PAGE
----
To avoid the pantry descending into chaos, give everything a home, embrace containers, and label! “Get rid of as much packaging as you can from the start, as this takes up space,” suggests Jessica.
Versatile systems such as the Flexi Storage range allow you to tailor even awkward corners to your needs.
Buyer’s guide to storage
“The right storage can save thousands of dollars on your shopping bill each year, not to mention the time and levels of frustration when trying to prepare meals for your family,” says Carolyn. These are her top tips:
In plain sight: “Clear storage is the best for finding what you need. Remove items from plastic or cardboard wrappers so you can see the food itself.”
Perfect seal: “Choose airtight storage containers, especially for infrequently used items like flours, nuts, seeds and spices. You can seriously extend the shelf life with high-quality sealed containers.”
Stack it: “Where space is limited, choose storage based on the height of your shelving. Most of the wasted space in pantries is in the gaps between the shelves.”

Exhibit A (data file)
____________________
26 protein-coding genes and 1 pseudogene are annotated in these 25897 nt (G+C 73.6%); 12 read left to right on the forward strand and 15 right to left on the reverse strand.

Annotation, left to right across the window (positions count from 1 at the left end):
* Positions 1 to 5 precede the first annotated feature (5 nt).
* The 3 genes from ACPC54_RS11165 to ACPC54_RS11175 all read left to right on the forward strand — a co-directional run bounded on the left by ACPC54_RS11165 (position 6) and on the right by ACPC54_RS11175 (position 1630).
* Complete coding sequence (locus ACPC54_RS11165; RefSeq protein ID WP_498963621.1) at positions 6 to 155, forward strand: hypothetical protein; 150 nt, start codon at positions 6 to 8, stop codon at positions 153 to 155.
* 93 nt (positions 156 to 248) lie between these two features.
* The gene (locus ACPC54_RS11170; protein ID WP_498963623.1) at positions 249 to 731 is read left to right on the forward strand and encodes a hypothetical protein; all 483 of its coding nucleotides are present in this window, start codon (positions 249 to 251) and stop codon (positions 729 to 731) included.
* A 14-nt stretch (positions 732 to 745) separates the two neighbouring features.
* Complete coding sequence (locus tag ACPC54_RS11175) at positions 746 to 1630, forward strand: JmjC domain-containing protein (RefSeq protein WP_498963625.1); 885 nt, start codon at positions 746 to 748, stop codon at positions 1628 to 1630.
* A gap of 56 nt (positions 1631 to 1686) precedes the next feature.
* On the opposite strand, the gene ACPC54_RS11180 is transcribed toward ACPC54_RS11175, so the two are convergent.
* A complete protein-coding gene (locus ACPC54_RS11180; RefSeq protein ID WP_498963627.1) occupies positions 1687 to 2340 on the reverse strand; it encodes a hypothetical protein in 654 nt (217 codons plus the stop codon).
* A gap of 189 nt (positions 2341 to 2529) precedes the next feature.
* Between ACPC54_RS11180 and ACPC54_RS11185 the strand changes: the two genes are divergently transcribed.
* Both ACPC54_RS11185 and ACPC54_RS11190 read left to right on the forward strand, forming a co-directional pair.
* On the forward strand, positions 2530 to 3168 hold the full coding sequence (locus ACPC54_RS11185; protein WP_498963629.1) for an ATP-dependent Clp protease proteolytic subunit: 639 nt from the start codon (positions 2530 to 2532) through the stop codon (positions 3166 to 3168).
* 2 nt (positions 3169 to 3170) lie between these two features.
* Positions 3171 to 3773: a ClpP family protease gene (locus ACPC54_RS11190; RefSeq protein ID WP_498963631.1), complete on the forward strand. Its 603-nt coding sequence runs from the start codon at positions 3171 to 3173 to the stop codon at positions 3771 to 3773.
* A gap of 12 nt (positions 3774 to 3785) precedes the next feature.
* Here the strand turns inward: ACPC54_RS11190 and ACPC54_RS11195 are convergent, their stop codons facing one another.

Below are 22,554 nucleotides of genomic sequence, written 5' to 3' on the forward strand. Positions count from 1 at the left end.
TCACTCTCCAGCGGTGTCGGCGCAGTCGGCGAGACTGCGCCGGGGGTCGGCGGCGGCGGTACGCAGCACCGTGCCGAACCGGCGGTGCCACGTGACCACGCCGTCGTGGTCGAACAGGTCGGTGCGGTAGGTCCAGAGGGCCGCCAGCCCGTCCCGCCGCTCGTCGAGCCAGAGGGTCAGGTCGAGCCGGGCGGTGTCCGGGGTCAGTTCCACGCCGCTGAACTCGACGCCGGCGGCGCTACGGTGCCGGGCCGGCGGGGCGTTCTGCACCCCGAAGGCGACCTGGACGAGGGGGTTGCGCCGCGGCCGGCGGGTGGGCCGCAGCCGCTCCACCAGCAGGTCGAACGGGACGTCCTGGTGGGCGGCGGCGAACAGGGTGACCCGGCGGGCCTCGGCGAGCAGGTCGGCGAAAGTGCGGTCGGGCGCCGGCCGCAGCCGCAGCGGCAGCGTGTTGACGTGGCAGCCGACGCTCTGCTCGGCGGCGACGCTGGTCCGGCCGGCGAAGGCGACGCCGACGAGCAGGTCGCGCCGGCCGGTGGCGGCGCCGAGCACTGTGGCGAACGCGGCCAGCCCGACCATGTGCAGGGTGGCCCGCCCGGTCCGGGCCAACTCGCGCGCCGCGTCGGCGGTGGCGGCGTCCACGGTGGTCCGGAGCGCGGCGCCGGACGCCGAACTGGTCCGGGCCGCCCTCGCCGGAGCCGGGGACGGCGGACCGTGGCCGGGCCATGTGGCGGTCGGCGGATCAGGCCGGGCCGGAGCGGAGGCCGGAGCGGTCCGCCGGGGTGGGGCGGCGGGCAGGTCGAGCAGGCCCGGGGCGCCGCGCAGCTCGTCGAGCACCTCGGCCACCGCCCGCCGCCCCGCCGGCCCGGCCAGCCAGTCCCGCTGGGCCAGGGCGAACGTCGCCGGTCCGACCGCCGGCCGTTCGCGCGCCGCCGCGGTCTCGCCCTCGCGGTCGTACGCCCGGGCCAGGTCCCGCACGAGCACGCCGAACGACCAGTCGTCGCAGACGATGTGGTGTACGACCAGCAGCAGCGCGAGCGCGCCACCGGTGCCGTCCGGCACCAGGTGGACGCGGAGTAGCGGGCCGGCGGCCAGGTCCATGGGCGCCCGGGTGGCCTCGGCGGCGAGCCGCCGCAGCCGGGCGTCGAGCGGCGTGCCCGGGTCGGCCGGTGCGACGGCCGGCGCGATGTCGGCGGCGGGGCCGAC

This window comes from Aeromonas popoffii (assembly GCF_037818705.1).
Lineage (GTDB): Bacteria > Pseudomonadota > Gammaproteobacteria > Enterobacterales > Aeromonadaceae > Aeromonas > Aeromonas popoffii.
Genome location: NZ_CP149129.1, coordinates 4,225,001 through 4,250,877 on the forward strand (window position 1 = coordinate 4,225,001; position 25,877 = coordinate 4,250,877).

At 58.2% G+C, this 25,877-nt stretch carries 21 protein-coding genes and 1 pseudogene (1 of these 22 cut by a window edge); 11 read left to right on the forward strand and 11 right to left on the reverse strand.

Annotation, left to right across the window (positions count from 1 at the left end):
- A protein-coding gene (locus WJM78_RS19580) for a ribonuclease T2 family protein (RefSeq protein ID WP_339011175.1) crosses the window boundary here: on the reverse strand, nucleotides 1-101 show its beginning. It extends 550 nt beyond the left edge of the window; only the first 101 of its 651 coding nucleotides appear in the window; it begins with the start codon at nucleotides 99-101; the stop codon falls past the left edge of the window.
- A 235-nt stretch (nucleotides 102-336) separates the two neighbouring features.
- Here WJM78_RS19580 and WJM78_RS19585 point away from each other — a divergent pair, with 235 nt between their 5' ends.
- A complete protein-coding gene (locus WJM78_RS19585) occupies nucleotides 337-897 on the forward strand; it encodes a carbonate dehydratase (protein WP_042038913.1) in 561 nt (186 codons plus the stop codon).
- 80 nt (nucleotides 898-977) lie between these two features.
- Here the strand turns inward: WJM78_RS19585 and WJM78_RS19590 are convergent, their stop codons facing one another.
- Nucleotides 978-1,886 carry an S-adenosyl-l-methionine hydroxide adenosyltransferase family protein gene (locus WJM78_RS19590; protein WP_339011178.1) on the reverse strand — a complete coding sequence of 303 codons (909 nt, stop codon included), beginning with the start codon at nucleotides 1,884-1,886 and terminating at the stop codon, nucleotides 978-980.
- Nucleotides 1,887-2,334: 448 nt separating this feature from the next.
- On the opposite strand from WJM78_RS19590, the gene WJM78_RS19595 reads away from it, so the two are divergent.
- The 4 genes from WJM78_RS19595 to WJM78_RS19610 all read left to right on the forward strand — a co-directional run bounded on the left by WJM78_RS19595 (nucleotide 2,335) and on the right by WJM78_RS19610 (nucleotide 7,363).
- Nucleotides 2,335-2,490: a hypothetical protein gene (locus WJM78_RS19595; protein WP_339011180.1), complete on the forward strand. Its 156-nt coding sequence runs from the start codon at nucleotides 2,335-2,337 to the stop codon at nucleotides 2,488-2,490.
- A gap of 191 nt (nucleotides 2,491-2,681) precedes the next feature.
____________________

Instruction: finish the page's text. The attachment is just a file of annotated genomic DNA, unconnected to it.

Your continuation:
Set up your pantry to suit your needs
Once you’ve decided on your pantry plan, head into your local Bunnings store to pick up everything you need to get the job done.
Photo credit: Brigid Arnott, Flexi Storage, TI Media (Paul Massey).
Health & Safety
Please make sure you use all equipment appropriately and safely when following the advice in these D.I.Y. videos. You need to be familiar with how to use equipment safely and follow the instructions that came with the equipment. If you are unsure, you may feel it is safest to consult an expert, such as the manufacturer or an expert Bunnings Team Member.
Grave health hazards are linked to asbestos, which may be in homes built up to 1990. Health hazards may result from exposure to lead-based paints in older materials and copper chromium arsenic (CCA) treated timber. For information on the dangers of asbestos, lead-based paint and CCA treated timber and tips for dealing with these materials contact your local council's Environmental Health Officer or visit our Health & Safety
page. You can also use a simple test kit from Bunnings to indicate the presence of lead-based paint.